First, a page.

I have to admit I have a great job and I feel quite fortunate to do what I do. Much of the credit goes to my wife who, back before we were married, suggested I contact the FS team about a job. At the time I was a PM on a project called NetDocs that was about to be absorbed by the Office team. (That's the charitable description. Others exist.) Frankly I was questioning whether Microsoft was the place for me when she asked if there was any place in the comapny I could see myself being happy. As a long time avaition nut, newly minted pilot and soon-to-be aircraft owner I figured the FS team was it but also figured it'd be tough getting hired there. So, I sent a cold email to the project lead. Well, it was (and still is) tough getting hired but I sent the email at the right time as they had an opening for a "scenery program manager". To be honest the initial description didn't thrill me but I applied, prepared like mad, and beat out several other candidates for the job. As it turned out my primary task was not to write specs on what color the grass should be <g> but to manage the integration of an incredible complex tool pipeline for scenery data processing that had been, up to that time, handled by a third party development company. That was back in 2000. I won't bore you (now anyway) with what happened between then and now but, obvisouly, things went well because now I'm lead program manager for the whole dang project.

I mention this because we've been hiring recently and a lot of people wonder what it takes to get a job on the team. (For the sake of discussion let's assume this is a full time job.) First, I had an advantage in that I was already a Microsoft employee, meaning I already had a track record being a program manager. Plus, despite what you might think, expertise in aviation or experience using or developing for Flight Simulator doesn't really count for very much when it comes time to evaluate candidates for a full time position. You see, everyone in full time positions at Microsoft is considered to be a good "Microsoft hire", meaning they possess the talents to excel at the company over the long haul in any number of positions working on any number of teams. To put it another way, if Flight Sim were to disappear tomorrow I should have no trouble moving to Windows, Office, MSN, SQL Server or any other product team and be just as effective as I am (whatever level that might be <g>) on FS. This is true for all the common disciplines: developer, tester, program manager, product manager, and so on. True, some jobs, such as 3D artists don't have the same flexibility but a FS artist should be able to easily transition to another game within MGS.

What this means for people outside the company is that the bar for getting a job offer is extremely high because you have to be able to operate beyond the initial position. To put it another way, even if you are the creator's gift to aircraft design or the world's most talently scenery developer, if you don't have what it takes to transfer those talents to another team you aren't going to make the cut. (There are other options, such as contract work, but I won't go into them here.) Recently there was a very entertaining thread where the exact requirements for a position were debated. If you haven't read it I would recommend it for a few chuckles--it certainly gave us a few. Seriously, another reason many people (even those already at Microsoft) don't make the cut is that the full timers on staff aren't really creating flight simulator products. Whaa? What I mean is that we spend most of our time creating the technology and engineering that yields a great, innovative platform. The actual content in the box is aimed at a broad user base and is something of a technology demonstrator. Anyone who knows our third-party community is aware that they are ones creating the truly masterful individual aircraft and scenery. So, when we hire for an aircraft artist, for example, we don't really want the person who can create the best possible aircraft with the current technology. We want the person who will help us create the next generation of technology. In my experience those people are few and far between. The question is not, can you create AutoGen tiles that look better than anyone else's but, instead, could you have developed the system (patent pending) for rendering them? You can use a construction analogy if you want. There are a lot of very talented home builders out there but we hire architrects, not builders. Are there architexts that can pick up a hammer and saw and fashion a house? Sure, but is that really what their job is?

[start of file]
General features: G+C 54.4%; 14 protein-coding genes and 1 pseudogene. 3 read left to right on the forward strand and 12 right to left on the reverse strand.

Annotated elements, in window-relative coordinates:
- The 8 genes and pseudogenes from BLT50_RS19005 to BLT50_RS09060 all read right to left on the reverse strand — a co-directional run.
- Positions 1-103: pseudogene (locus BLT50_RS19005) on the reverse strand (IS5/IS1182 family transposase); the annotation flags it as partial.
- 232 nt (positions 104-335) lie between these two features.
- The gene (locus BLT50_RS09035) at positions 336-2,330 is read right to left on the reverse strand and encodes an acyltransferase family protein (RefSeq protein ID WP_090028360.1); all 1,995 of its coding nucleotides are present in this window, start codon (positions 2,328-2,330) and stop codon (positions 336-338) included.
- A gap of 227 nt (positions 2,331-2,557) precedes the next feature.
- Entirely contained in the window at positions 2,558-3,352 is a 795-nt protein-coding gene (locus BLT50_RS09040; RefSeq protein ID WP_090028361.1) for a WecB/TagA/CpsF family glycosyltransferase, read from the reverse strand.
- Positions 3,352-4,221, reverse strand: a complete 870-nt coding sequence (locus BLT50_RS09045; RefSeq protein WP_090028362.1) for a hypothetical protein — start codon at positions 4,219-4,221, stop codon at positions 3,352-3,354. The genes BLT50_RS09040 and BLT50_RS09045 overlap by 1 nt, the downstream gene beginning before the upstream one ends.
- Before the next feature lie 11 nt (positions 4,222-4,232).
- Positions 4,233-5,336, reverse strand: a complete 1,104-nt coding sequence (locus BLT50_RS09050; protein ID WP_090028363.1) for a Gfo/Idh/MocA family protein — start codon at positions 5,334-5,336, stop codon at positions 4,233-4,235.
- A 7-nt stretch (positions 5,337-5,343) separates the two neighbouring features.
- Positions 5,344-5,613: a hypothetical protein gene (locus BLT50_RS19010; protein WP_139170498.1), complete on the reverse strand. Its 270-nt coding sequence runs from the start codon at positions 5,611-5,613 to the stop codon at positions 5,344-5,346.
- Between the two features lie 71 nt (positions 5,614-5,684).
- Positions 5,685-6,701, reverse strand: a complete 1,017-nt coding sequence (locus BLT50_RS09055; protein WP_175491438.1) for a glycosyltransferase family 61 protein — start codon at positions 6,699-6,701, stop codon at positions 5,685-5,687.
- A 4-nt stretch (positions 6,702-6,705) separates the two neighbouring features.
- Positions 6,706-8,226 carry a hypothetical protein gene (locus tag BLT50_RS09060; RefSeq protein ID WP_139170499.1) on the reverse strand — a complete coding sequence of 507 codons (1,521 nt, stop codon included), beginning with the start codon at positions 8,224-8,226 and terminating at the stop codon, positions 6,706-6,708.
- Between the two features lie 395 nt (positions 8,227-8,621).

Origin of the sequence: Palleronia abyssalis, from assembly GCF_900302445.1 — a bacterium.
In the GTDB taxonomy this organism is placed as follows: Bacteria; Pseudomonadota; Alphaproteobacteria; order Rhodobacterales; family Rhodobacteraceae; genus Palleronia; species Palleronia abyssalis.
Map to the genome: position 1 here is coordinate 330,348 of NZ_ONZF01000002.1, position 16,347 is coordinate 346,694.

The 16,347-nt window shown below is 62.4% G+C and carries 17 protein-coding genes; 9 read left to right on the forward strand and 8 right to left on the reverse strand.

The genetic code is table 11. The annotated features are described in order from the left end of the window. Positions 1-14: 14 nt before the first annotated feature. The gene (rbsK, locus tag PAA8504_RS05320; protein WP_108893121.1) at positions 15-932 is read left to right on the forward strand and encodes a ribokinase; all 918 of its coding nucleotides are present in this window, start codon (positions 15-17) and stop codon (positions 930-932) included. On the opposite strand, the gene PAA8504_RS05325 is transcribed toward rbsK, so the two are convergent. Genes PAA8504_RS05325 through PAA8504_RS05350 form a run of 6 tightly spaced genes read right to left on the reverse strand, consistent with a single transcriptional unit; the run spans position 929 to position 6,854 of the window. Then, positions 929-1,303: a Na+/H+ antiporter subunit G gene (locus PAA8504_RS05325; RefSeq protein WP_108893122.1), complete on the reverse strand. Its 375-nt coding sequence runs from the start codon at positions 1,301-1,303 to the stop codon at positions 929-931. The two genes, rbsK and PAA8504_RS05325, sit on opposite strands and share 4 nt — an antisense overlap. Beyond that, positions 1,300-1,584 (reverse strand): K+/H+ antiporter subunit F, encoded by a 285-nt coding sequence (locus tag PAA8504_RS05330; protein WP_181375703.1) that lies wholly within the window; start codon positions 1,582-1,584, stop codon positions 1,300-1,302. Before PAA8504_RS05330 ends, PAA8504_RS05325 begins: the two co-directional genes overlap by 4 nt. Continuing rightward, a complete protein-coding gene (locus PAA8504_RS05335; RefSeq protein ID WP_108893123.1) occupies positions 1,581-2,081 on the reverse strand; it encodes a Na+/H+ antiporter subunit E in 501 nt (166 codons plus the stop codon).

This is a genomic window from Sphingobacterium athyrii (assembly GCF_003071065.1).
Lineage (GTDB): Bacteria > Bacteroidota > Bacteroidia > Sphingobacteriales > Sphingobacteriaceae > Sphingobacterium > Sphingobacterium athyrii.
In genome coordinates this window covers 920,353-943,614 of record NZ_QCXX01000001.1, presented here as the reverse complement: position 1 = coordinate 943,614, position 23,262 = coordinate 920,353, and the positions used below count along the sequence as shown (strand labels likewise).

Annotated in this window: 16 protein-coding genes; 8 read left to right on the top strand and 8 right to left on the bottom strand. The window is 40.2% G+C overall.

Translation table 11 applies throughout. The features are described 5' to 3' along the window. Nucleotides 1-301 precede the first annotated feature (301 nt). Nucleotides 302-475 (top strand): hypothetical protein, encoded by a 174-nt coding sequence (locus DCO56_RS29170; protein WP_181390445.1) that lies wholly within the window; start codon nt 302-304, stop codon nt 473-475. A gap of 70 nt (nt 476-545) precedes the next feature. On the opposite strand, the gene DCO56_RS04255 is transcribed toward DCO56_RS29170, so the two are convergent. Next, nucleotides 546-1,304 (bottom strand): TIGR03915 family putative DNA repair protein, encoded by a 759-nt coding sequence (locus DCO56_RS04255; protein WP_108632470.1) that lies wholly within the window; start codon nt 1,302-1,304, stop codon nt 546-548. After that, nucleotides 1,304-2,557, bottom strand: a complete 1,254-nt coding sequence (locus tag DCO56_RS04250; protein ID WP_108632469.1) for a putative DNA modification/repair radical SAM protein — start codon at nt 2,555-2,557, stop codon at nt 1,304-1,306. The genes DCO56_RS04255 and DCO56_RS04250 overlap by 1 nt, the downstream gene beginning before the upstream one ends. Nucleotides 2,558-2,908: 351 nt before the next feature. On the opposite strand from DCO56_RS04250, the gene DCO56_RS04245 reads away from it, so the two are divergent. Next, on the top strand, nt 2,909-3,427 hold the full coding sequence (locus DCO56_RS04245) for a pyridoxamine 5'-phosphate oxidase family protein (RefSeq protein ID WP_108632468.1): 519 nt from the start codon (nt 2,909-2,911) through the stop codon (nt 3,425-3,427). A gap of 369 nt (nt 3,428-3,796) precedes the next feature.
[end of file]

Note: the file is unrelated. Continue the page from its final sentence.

One last thing I want to do is clear up some confusion about whether people work on multiple projects when they're not working on FS. Apparently there are those who think when we ship a version of Flight Sim we go off and work on Excel or something. Eek! Could you imagine the chaos that would create? Yes, in theory we're all capable of moving between teams but that's usually only when we decide we're ready for something new. No, the FS team is fairly static. When we ship one version we move on to the next. There are times when a few of us might switch between projects within the studio (for example the test team used to alternate between FS and CFS because they shipped in alternating years) but for the most part we strive to keep the teams intact. And that holds true for Microsoft in general. So, perhaps someday I'll decide that what's going to challenge me most and give me the best chance to grow is something in another part of Microsoft but for now it's very challenged where I am (and have maybe even grown a little).